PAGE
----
Mismatches happen quickly and players need to judge when to go for it and when not to. There’s no better way to create lots of these scenarios than through a game. MORE
John Mitchell on creating quicker ruck ball
It is not the “clean” but the ball placement, and what goes before, that is the most important skill to work on in the ruck. Accuracy before and into the contact area and great execution are more important than “emotional” rucking.
Excellent ball placement comes from ball freedom. The supporting players must know their roles to secure the ball.
- Avoid ball before the body in the contact.
- Take contact on your terms with the right footwork. Get to the side of the tackler to make it more difficult for their fetcher to grab the ball.
- The first support player does not target threats, instead, he targets the space over the ball.
- The second support player works to the outside of the first support player.
- Stop concentrating on the threat at the tackle – get over and past the ball.
- The second support player, if he has to, needs to use the hooks and handles on the threat to take him off his feet (and out of the game).
- The All Blacks have the best ball security and do not have to commit as many numbers as their opponents to the breakdown.
The role of the ball carrier
The ball carrier needs to win the tackle contest if he has to take a tackle in the first place. The main error that the ball carrier makes is that he does not give the ball freedom in the contact. That means it becomes the ball and not the body that makes contact with the tackler and any tackle assists. If that happens, he now has to fight with the tackler and his team mates before he can possibly place the ball back to his own team.
To create freedom, the ball carrier first uses evasive skills in front of the tackler. His lead foot and same shoulder move quickly into the likely contact therefore vitally winning the crucial last few inches before contact. In the meantime, the ball, ideally being kept in two hands, is moved to the other hip.
- Attack the ball and engage the defender
- Use evasive skills just before the defender
- Get the lead foot and same shoulder to move into a likely contact, shifting the ball to far hip
- Ideally carry the ball in two hands, but use the free arm to fend or manage the contact depending on the height of the tackle
The body is not rotated and chin must remain pointing “north”, that is up the pitch. If the ball carrier runs square on into the defender, then he invites the defender to go for the ball.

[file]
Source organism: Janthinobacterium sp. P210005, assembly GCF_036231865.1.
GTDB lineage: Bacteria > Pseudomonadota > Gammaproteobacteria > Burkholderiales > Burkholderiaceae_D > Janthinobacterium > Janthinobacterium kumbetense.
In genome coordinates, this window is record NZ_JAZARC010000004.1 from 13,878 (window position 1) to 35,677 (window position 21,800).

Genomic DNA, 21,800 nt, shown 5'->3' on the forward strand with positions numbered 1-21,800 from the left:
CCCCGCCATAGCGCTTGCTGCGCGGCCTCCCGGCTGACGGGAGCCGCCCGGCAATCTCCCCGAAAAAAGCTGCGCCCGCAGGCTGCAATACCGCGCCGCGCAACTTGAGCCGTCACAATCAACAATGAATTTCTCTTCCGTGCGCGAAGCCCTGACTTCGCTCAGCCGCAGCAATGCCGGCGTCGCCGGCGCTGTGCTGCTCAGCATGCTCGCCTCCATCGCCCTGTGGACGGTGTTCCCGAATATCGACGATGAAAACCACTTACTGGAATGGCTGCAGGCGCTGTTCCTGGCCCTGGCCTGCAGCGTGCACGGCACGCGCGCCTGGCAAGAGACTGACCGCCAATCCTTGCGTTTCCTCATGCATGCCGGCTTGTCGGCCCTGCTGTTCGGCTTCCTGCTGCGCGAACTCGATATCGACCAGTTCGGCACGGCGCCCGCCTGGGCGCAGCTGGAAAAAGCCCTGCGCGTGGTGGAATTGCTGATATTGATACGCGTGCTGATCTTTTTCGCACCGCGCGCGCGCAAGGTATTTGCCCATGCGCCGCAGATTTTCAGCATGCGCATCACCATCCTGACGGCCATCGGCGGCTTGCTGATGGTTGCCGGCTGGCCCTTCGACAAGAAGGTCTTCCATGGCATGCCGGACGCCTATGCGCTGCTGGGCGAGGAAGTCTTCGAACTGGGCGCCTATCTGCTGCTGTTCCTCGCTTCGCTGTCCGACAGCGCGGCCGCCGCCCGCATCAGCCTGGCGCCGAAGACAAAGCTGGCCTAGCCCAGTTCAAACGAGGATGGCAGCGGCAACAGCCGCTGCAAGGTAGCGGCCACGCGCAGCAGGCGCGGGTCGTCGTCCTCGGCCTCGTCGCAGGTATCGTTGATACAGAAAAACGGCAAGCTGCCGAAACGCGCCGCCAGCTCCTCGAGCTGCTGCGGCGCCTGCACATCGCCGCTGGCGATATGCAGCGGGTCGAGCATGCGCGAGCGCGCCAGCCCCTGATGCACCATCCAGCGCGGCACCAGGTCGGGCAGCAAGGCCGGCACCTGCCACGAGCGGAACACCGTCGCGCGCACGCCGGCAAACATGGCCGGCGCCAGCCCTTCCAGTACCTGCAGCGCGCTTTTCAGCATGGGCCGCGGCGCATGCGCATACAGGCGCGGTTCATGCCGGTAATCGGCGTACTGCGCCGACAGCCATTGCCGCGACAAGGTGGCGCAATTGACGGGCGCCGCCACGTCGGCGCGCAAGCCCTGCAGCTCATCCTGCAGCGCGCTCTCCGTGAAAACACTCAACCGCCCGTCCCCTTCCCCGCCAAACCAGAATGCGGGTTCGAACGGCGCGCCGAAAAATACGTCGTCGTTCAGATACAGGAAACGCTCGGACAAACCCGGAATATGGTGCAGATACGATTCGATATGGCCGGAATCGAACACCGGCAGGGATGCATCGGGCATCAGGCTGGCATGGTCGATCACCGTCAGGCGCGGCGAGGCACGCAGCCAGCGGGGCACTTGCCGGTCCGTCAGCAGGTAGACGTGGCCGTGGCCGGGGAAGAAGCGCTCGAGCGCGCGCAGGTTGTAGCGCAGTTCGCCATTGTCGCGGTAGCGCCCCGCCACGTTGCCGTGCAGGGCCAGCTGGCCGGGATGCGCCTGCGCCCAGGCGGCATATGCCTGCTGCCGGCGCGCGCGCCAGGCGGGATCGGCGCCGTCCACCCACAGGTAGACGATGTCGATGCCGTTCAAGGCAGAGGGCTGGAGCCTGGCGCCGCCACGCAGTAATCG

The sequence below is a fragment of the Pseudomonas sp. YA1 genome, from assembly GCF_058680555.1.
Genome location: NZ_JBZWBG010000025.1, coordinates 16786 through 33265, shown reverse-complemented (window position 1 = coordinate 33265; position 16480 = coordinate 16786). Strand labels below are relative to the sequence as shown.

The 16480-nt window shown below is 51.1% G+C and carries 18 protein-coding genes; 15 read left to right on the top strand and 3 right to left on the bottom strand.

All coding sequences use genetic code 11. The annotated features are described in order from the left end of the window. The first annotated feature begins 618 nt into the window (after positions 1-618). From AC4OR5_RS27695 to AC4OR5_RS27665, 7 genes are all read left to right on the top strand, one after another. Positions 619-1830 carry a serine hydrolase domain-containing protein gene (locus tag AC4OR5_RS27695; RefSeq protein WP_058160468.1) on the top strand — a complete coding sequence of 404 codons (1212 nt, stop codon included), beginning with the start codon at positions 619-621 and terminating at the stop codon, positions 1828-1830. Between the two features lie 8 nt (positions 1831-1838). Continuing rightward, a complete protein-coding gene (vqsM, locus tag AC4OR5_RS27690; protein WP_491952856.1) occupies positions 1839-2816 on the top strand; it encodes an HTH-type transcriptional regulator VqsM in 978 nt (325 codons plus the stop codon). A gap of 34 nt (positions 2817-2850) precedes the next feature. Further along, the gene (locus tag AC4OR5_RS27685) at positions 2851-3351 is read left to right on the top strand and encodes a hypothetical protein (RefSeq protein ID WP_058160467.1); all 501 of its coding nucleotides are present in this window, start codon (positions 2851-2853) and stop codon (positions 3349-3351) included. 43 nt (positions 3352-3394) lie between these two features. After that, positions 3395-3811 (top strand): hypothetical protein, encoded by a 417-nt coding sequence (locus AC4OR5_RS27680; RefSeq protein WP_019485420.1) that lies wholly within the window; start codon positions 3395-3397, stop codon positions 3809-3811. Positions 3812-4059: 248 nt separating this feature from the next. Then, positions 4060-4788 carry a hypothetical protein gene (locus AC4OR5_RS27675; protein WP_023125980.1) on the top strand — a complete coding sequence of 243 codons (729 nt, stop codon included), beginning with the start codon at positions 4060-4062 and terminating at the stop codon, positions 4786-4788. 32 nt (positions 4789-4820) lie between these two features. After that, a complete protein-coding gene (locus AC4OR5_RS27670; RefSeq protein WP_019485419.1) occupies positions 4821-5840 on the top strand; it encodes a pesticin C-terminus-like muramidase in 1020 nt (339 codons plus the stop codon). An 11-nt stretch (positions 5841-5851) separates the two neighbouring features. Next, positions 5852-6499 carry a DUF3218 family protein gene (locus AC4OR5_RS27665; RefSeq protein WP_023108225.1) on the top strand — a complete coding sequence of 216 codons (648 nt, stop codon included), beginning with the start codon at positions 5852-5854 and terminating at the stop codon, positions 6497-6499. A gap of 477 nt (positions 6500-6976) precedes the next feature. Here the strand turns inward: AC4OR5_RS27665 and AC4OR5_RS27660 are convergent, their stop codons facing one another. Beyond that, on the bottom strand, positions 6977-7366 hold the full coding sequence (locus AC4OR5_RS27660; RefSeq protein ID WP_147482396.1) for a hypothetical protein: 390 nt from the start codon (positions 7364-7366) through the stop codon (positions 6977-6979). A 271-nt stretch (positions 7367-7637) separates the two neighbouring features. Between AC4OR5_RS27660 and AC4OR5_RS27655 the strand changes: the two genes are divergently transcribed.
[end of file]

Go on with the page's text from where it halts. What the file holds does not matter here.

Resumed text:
So, while he is still running up the pitch, he is aiming to take the engagement at the side. If he does take the engagement, he needs to use shorter steps to create good leg drive.
The arm on the impact side of the body can be used to fend or manage the contact, but that does depend on the height of the tackle. However, if the ball carrier can stay on his feet, he should be able to offload the ball to his supporting player.
Otherwise, if he is tackled, because he has “freedom” with the ball, he can place the ball back very quickly. If he has used his footwork correctly, he has stepped to one side of the potential opposition “fetcher”. This player now has to step across and back through the tackle gate before he goes for the ball.
- As the ball carrier takes the ball he aims to beat the defender
- Good footwork puts him outside the tackler
- The fetcher coming from the inside has to go through the gate to get to the ball. If the ball carrier is tackled on the tackle line, then the fetcher can run the shorter line “A”. If the ball carrier gets beyond this line, the fetcher has further to go: “B”.
The role of the first support player
The first attacking player needs to focus on taking the space over the ball. Notice the emphasis here. He is not targeting any threats. That does not mean he will not have to deal with threats to the ball, but he is not focused on moving towards them – he is over the ball instead.
The height of arrival is important. He has to have a wide base, wide hands, with lots of knee bend. His hands act as a guide, like a blind man’s stick, feeling his way over the prone body and ball. In the meantime, his head is up, scanning for threats. In this process he might have to put his hands on the ground to maintain some balance before returning to his feet.
This role of the support player has evolved for me. I used to want the first support player to take out the threat. Now, he is focused on getting over the ball.
The new role of the second support player
With a player over the ball, the real danger to your ball security comes from the “fetcher”, either being in a simultaneous battle for the space or arriving to clear away the first support player. If the opposition do not send in a fetcher or are too slow, then this player can clear the ball immediately (pass or pick and go).
If required though, the second support player runs an “outside” line, coming in from the far side of the tackle. He targets the outside leg of their fetcher, aiming to get him off his feet as soon as possible and therefore, in the eyes of the referee, out of the game.
The third support player to the breakdown should take the same line as the second, working out whether he can keep the ball moving or go in to the secure the ball.
However, it is important he does not go in unless he is really needed. Otherwise he might be chasing a lost cause and perhaps go off his feet.
- A tackle is made
- The first support player gets over the ball. The second support player has to decide whether he can pick and go OR protect against a “fetcher”. In which case, he goes OUTSIDE the first supporter.